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Ghislaine Maxwell’s 58-page list of staff rules revealed in court

On Thursday, former housekeeper for Jeffrey Epstein testified during Ghislaine Maxwell’s trial about the “degrading” way staff members were treated. Juan Alessi also said Maxwell kept a 58-page list of rules that ordered staff to “see nothing, hear nothing, say nothing.” 

The “Maxwell Household Manual” was presented during the trial as Alessi testified. Beyond ordering staff to essentially keep quiet about the happenings of the estates, it also told staff to make sure Maxwell and Epstein had a gun nearby at night. The manual, which is part of the evidence in Maxwell’s trial, was dated 2005 and details the lengths she went to make sure Epstein’s Palm Beach, Florida mansion was “like a five-star hotel.”

According to the manual, staff were also expected to “anticipate the needs of Mr. Epstein, Ms. Maxwell and their guests.” It also revealed that media baron Robert Maxwell’s daughter was sharing the master bedroom with Epstein during that time.

“Remember that you see nothing, hear nothing, say nothing, except to answer a question directed at you,” it warned on the opening page of commands. The rules also were specific to each room of the mansion, and the staff members were instructed to keep the master bedroom at 60 degrees.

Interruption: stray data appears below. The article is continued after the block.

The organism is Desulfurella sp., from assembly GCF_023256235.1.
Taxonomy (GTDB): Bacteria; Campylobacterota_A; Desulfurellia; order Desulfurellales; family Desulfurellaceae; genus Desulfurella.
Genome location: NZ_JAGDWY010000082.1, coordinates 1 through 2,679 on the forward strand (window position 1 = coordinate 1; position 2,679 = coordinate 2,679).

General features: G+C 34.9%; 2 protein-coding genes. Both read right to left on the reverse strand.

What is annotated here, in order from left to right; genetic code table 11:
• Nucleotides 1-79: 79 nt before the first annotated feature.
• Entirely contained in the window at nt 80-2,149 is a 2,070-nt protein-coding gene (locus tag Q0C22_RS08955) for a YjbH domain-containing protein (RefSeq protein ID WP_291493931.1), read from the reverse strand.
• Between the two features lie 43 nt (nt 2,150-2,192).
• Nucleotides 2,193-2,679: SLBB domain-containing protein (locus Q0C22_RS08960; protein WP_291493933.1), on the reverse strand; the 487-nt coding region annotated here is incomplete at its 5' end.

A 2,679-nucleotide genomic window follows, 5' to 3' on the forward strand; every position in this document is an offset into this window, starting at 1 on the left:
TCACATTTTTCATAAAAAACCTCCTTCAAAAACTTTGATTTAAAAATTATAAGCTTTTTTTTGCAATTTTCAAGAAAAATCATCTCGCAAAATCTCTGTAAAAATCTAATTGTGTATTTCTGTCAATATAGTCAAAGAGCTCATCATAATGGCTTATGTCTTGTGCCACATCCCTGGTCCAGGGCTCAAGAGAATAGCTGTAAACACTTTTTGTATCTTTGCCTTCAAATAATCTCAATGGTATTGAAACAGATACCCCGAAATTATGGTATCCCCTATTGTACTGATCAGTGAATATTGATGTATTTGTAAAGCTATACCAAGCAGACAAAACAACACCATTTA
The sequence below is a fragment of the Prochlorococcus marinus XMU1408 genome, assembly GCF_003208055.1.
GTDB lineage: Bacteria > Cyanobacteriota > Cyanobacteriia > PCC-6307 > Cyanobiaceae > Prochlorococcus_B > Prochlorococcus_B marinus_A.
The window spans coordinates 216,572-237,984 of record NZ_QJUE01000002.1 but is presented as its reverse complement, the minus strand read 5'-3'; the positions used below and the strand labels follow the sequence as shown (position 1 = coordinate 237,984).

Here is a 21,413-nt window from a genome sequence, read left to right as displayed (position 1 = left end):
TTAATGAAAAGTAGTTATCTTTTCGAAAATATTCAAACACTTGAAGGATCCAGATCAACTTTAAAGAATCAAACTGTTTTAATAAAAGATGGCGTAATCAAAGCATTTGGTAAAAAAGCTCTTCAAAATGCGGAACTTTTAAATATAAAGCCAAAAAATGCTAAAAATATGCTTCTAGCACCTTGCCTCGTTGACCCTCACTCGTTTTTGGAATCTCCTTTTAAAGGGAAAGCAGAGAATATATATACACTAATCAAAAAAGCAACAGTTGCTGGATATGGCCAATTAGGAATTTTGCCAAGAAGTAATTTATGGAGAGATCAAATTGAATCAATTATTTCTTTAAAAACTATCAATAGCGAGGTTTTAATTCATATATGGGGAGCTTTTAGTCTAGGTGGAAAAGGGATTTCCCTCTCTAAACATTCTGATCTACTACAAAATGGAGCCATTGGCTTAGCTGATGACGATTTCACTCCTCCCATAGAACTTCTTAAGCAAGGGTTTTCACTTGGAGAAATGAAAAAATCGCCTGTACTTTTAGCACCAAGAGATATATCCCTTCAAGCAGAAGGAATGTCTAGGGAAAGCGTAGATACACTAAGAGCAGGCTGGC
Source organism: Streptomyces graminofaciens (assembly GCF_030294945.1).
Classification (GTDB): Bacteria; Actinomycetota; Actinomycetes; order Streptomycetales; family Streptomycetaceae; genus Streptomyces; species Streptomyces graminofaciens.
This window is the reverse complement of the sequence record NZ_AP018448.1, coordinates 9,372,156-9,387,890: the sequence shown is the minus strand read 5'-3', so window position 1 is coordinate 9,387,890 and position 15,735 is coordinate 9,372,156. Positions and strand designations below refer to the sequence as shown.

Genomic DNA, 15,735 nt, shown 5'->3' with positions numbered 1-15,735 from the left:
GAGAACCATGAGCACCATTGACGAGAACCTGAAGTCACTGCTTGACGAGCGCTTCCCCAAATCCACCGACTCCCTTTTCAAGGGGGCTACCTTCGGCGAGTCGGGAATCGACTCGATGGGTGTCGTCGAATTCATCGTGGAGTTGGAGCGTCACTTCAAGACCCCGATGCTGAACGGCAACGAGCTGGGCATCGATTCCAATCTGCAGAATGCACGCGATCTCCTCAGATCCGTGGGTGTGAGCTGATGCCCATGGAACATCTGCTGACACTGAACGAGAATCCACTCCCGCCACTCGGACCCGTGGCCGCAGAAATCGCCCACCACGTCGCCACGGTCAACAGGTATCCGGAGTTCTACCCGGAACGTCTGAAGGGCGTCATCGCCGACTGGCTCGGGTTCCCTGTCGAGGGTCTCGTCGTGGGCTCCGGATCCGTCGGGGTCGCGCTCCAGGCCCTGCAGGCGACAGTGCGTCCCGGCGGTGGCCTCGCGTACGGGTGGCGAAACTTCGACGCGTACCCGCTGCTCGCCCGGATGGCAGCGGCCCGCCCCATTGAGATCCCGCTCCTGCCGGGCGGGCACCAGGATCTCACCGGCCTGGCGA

Other orders demonstrated some panic in 2005, prior to Epstein’s conviction for sex offenses with underaged girls. “Unless otherwise instructed, NEVER disclose Mr. Epstein or Ms. Maxwell’s activities or whereabouts to anyone,” the rulebook firmly stated. “Do not be bullied…simply be firm.”

Other rules included detailed instructions on how staff should have a “polite ‘aim to please’ approach.” There was a ban on discussing personal issues, stressing that “unobtrusive is the key,” the book reads.

Maxwell has so far denied the allegations against her that say she recruited and groomed young women to be abused by Epstein. Some say her trial may last up to six weeks. Her lawyers feel that the prosecution is taking aim at Maxwell because Epstein, who was awaiting his trial on severe sex charges, died after allegedly killing himself in prison. 

ARTICLE: ELIZABETH HERTZBERG

MANAGING EDITOR: CARSON CHOATE

PHOTO CREDITS: NEW YORK POST

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